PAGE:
Thursday, November 12, 2009

Wood Stovetop Cooking

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"There's a sucker born every minute." -- P.T. Barnum

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Survival nut that I am, I jumped at the recent opportunity to part with several hundred Federal Reserve Notes in exchange for a new-in-crate wood burning stove I found for sale on Craigslist. I felt kinda sorry for the previous owners who had paid three times what I did for my cast iron beauty -- which I'll be using to heat my house this winter and likely do a lot of cooking on -- all the while their new-found wealth slowly depreciates. Spend it quickly and wisely, suckers. I'd have suggested guns and ammo but, they were Liberals -- hopeless.

How well does it heat? With "black beauty" roaring downstairs, my whole 3/2 stays comfortably warm even when it's 40F outside, which is about the worst cold I'll face this winter in northern Florida.

Now, how to cook on it? Thank goodness for blogs like Margy's...

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Wood Stovetop Cooking

By Margy via Powell River Books

Using a frying pan with hot rocks was successful for stovetop cornbread, but I wanted to do some baking that just wouldn’t work as well in such a small “oven.”

I found a Coleman Camp Oven, but the price was a little high. Then I found a wood stove version that got me thinking. I found a toaster oven at the Hospital Auxiliary Thrift Store for $5.00 with a one week guarantee which I immediately voided by removing the plastic siding, stripping out the wiring [Don't forget the plastic circuit board!] and taking off the bottom drop-door. I placed the stripped oven on top of my KOZI wood stove. The heat radiates up and is trapped in the oven compartment. I regulate the temperature by stoking the fire or letting it die down. It isn’t an exact science, but the price was right.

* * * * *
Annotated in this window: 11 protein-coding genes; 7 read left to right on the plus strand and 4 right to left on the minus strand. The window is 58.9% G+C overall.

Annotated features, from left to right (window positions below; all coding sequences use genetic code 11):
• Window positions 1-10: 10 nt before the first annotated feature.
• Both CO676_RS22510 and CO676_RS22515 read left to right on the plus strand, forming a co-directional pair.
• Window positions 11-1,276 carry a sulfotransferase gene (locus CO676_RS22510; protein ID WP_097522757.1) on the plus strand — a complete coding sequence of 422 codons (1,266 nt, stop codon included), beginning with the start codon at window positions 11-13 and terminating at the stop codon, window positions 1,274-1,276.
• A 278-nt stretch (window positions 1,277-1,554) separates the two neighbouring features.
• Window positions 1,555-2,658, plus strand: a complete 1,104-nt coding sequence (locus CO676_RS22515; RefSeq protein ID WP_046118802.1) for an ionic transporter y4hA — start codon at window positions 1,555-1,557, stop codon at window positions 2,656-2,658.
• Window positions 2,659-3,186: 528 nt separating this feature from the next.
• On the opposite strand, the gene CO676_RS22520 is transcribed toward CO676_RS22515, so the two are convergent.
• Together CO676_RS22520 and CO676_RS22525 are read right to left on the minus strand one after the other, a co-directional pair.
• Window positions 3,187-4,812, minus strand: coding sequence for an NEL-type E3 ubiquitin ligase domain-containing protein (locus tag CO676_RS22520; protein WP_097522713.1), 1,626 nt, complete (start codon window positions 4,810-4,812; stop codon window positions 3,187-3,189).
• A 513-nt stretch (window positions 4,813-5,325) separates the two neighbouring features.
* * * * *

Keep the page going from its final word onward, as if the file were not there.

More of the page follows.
My first recipe was from The Fannie Farmer Cookbook. “War Cake” has ingredients that fit wartime rationing [or Greatest Depression shopping], and I needed one with no eggs. I made a few modifications and call it my Cabin Cake.

Stovetop Cabin Cake

¼ cup raisins
1 finely sliced and chopped apple
2 tablespoons margarine
1 teaspoon cinnamon
½ teaspoon ginger
½ teaspoon cloves or allspice
1 cup dark brown sugar
1 cup water

Heat ingredients together in a pan until melted and the raisins plump. Cool slightly.

1 ½ cups flour
1 teaspoon baking powder
1 teaspoon baking soda
½ teaspoon salt

Mix the dry ingredients in a bowl and then add the wet mixture. Stir until blended. Add ½ cup chopped pecans (or walnuts) if desired. Pour into a greased and floured 8"X4” loaf pan and bake for 25-30 minutes at 350 degrees in a conventional oven. In my wood stovetop oven it takes about one hour. When a toothpick comes out clean, it is done. I serve warm slices topped with whipping cream. A great winter treat!

Learn all about wood stoves, cooking tips and tricks, and see more of Margy's yummy recipes on her blog, Powell River Books.

Bon App├ętit!


Powell River Books said...

Hey, thanks for sharing my post about wood stove cooking. My stove came used and knowing the guy who built our cabin, probably was really cheap. It has served us well for eight years and I can't see why it won't last a lifetime. I've done a lot of experimenting with cooking on top and inside the fire box. You can see more at my blog. Come on over and take a look and ask any questions you have. - Margy